The Irish food company The Kerry Group has opened a new plant in KwaZulu-Natal worth 38 million euros (650 million rupees), aimed at producing sustainable food for the continent.

Located in Hammarsdale, KwaZulu-Natal, the new 10,000-square-foot facility is one of the company’s most environmentally efficient production sites with a variety of sustainability features, including low-energy equipment, solar power generation to reduce local consumption. networks, waste heat capture and efficient water capture, reuse and reduction.

The group, which has existed in South Africa since 2011, produces a range of food products, including frozen dishes, hot and cold pies, processed meats and dairy spreads. Well-known brands include Dairygold, Denny and Richmond.

“The opening of the Hammarsdale facility is a significant step forward in realizing our vision of creating a world of sustainable nutrition,” said Chief Executive Officer Edmond Scanlan.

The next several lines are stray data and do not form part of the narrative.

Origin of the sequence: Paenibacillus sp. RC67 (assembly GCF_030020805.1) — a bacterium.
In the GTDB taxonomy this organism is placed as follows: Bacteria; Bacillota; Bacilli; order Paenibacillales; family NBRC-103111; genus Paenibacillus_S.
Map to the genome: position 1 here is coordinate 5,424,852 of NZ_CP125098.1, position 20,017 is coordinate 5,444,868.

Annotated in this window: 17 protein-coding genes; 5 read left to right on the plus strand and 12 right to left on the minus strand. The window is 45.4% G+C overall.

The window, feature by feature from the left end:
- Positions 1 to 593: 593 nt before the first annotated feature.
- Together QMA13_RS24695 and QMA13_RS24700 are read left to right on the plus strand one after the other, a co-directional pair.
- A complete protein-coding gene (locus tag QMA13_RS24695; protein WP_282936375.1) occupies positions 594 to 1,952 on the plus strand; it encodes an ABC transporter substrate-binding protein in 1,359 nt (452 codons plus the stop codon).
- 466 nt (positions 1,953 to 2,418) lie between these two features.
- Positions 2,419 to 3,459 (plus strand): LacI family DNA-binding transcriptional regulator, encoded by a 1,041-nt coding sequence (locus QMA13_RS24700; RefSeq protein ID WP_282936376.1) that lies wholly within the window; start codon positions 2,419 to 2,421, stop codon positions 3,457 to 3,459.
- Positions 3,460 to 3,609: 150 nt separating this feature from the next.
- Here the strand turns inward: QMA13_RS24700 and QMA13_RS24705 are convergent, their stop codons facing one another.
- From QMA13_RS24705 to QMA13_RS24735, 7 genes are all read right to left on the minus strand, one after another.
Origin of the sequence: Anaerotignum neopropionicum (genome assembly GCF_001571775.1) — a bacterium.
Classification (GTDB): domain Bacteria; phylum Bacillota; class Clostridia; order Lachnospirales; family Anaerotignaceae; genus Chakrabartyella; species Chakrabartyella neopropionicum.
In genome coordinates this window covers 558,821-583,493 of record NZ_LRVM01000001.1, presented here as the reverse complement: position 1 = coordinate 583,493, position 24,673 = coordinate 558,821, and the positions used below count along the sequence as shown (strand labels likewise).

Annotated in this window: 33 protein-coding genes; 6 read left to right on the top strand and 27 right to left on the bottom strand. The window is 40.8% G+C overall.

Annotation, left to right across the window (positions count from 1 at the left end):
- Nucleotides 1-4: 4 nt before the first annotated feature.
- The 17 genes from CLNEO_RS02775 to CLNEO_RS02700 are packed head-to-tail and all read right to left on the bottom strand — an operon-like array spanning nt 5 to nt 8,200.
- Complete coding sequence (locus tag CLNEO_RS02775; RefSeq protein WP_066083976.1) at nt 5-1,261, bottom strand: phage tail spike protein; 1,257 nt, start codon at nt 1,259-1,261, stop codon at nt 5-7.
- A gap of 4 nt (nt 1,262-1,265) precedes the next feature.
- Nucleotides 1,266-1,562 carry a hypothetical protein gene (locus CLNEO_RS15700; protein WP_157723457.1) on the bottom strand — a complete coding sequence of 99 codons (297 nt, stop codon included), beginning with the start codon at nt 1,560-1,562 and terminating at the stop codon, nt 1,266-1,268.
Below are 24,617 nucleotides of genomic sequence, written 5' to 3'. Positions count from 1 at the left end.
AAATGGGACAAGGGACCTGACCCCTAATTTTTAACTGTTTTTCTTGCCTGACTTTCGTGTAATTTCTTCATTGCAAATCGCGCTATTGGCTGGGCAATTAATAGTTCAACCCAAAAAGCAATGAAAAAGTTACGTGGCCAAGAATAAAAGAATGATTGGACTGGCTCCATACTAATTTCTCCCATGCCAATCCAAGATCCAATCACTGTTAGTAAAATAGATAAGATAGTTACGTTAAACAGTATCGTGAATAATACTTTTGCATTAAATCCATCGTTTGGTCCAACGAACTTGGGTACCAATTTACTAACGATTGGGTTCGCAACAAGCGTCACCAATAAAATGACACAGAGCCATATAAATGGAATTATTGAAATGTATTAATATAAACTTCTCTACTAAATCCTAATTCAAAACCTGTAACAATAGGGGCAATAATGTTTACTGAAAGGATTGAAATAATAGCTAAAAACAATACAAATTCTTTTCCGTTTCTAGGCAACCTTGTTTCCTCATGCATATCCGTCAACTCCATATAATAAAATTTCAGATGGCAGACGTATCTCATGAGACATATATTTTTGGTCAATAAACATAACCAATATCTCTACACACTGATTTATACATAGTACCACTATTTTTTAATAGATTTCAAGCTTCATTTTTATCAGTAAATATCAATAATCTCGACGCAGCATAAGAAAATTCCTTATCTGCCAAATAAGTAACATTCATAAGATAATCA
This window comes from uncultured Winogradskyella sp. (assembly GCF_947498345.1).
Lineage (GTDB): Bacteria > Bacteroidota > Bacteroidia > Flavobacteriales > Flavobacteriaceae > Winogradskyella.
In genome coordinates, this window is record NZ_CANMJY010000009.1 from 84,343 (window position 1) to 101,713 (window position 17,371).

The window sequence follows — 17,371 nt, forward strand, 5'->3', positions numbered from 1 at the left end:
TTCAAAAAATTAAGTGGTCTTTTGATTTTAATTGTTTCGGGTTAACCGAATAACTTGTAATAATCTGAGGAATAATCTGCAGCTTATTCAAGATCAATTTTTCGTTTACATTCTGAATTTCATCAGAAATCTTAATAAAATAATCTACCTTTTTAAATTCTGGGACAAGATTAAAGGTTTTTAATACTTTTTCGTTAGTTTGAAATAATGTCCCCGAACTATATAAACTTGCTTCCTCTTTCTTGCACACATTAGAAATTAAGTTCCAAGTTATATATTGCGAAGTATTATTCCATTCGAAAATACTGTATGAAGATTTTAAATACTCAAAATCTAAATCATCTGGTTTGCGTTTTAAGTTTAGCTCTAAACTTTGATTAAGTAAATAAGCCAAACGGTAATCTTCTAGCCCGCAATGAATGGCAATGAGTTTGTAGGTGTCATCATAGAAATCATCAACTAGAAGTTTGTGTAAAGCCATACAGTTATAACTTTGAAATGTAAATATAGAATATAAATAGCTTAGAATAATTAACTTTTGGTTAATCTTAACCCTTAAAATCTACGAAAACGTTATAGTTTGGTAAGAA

“For 50 years, Kerry has focused on meeting the needs of local consumers based on excellent taste – one of the most important criteria in any food or drink.”

South African Deputy Minister of Trade, Industry and Competition Namalungelo Gina said the plant is a significant investment in the province’s economy and is expected to bring benefits, including increased employment.

“The project is recognized as a key strategic investment in the KwaZulu-Natal region and in South Africa’s food industry and was included as part of South Africa’s Presidential Investment Facility to promote sustainable, equitable and inclusive growth as a basis for socio-economic transformation.

“We are thrilled with these investments because they fit very well with our rethought industrial strategy.”

Paul Hewitt, vice president of sub-Saharan Africa from the Kerry Group, said the plant would also help the group expand its operations to the rest of Africa.

“South Africa is in a unique position to serve East, Central and West Africa and we look forward to working with food and beverage companies to create products that will be enjoyed across the continent,” he said.


Read: South Africa faces a shortage of these items – and it creates a headache for business

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